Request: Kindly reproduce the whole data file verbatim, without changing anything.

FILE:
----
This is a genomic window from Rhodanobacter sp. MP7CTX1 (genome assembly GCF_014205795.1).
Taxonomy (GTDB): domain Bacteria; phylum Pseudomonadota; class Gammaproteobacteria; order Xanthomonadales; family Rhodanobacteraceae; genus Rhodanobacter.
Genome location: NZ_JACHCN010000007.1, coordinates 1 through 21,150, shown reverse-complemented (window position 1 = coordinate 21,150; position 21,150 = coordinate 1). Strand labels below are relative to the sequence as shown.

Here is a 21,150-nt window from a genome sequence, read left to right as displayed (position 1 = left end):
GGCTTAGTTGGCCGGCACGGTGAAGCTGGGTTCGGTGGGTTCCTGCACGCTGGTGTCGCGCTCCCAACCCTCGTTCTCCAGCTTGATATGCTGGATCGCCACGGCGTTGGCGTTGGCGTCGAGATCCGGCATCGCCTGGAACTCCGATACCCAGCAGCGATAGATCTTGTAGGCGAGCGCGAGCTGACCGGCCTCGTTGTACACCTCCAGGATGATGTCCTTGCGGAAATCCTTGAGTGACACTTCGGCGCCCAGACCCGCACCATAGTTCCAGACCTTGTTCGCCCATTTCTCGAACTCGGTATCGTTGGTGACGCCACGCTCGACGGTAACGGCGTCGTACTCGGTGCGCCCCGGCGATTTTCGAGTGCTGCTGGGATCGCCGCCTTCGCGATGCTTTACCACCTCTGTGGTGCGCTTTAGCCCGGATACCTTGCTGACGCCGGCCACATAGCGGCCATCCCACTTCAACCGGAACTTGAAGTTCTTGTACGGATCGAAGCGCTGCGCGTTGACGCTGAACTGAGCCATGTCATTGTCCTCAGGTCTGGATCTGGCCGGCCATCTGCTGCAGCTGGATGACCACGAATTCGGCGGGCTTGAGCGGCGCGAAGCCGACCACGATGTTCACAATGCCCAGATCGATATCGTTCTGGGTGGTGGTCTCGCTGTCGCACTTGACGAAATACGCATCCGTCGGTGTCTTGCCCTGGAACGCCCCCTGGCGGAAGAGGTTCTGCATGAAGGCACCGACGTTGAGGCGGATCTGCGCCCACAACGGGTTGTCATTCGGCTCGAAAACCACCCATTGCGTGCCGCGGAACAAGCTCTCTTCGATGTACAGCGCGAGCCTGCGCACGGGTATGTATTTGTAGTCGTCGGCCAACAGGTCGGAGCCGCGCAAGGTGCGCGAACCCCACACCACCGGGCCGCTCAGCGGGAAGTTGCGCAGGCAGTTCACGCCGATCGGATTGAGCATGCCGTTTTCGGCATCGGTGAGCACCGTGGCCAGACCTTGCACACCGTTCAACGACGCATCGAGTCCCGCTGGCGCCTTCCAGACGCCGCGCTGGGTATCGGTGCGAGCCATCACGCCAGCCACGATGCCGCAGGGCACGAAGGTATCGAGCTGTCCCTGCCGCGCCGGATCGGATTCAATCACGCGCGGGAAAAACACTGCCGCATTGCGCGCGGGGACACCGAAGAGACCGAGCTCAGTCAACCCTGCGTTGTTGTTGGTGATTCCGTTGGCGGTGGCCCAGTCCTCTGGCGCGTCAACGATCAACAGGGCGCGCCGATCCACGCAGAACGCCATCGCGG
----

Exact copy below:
This is a genomic window from Rhodanobacter sp. MP7CTX1 (genome assembly GCF_014205795.1).
Taxonomy (GTDB): domain Bacteria; phylum Pseudomonadota; class Gammaproteobacteria; order Xanthomonadales; family Rhodanobacteraceae; genus Rhodanobacter.
Genome location: NZ_JACHCN010000007.1, coordinates 1 through 21,150, shown reverse-complemented (window position 1 = coordinate 21,150; position 21,150 = coordinate 1). Strand labels below are relative to the sequence as shown.

Here is a 21,150-nt window from a genome sequence, read left to right as displayed (position 1 = left end):
GGCTTAGTTGGCCGGCACGGTGAAGCTGGGTTCGGTGGGTTCCTGCACGCTGGTGTCGCGCTCCCAACCCTCGTTCTCCAGCTTGATATGCTGGATCGCCACGGCGTTGGCGTTGGCGTCGAGATCCGGCATCGCCTGGAACTCCGATACCCAGCAGCGATAGATCTTGTAGGCGAGCGCGAGCTGACCGGCCTCGTTGTACACCTCCAGGATGATGTCCTTGCGGAAATCCTTGAGTGACACTTCGGCGCCCAGACCCGCACCATAGTTCCAGACCTTGTTCGCCCATTTCTCGAACTCGGTATCGTTGGTGACGCCACGCTCGACGGTAACGGCGTCGTACTCGGTGCGCCCCGGCGATTTTCGAGTGCTGCTGGGATCGCCGCCTTCGCGATGCTTTACCACCTCTGTGGTGCGCTTTAGCCCGGATACCTTGCTGACGCCGGCCACATAGCGGCCATCCCACTTCAACCGGAACTTGAAGTTCTTGTACGGATCGAAGCGCTGCGCGTTGACGCTGAACTGAGCCATGTCATTGTCCTCAGGTCTGGATCTGGCCGGCCATCTGCTGCAGCTGGATGACCACGAATTCGGCGGGCTTGAGCGGCGCGAAGCCGACCACGATGTTCACAATGCCCAGATCGATATCGTTCTGGGTGGTGGTCTCGCTGTCGCACTTGACGAAATACGCATCCGTCGGTGTCTTGCCCTGGAACGCCCCCTGGCGGAAGAGGTTCTGCATGAAGGCACCGACGTTGAGGCGGATCTGCGCCCACAACGGGTTGTCATTCGGCTCGAAAACCACCCATTGCGTGCCGCGGAACAAGCTCTCTTCGATGTACAGCGCGAGCCTGCGCACGGGTATGTATTTGTAGTCGTCGGCCAACAGGTCGGAGCCGCGCAAGGTGCGCGAACCCCACACCACCGGGCCGCTCAGCGGGAAGTTGCGCAGGCAGTTCACGCCGATCGGATTGAGCATGCCGTTTTCGGCATCGGTGAGCACCGTGGCCAGACCTTGCACACCGTTCAACGACGCATCGAGTCCCGCTGGCGCCTTCCAGACGCCGCGCTGGGTATCGGTGCGAGCCATCACGCCAGCCACGATGCCGCAGGGCACGAAGGTATCGAGCTGTCCCTGCCGCGCCGGATCGGATTCAATCACGCGCGGGAAAAACACTGCCGCATTGCGCGCGGGGACACCGAAGAGACCGAGCTCAGTCAACCCTGCGTTGTTGTTGGTGATTCCGTTGGCGGTGGCCCAGTCCTCTGGCGCGTCAACGATCAACAGGGCGCGCCGATCCACGCAGAACGCCATCGCGG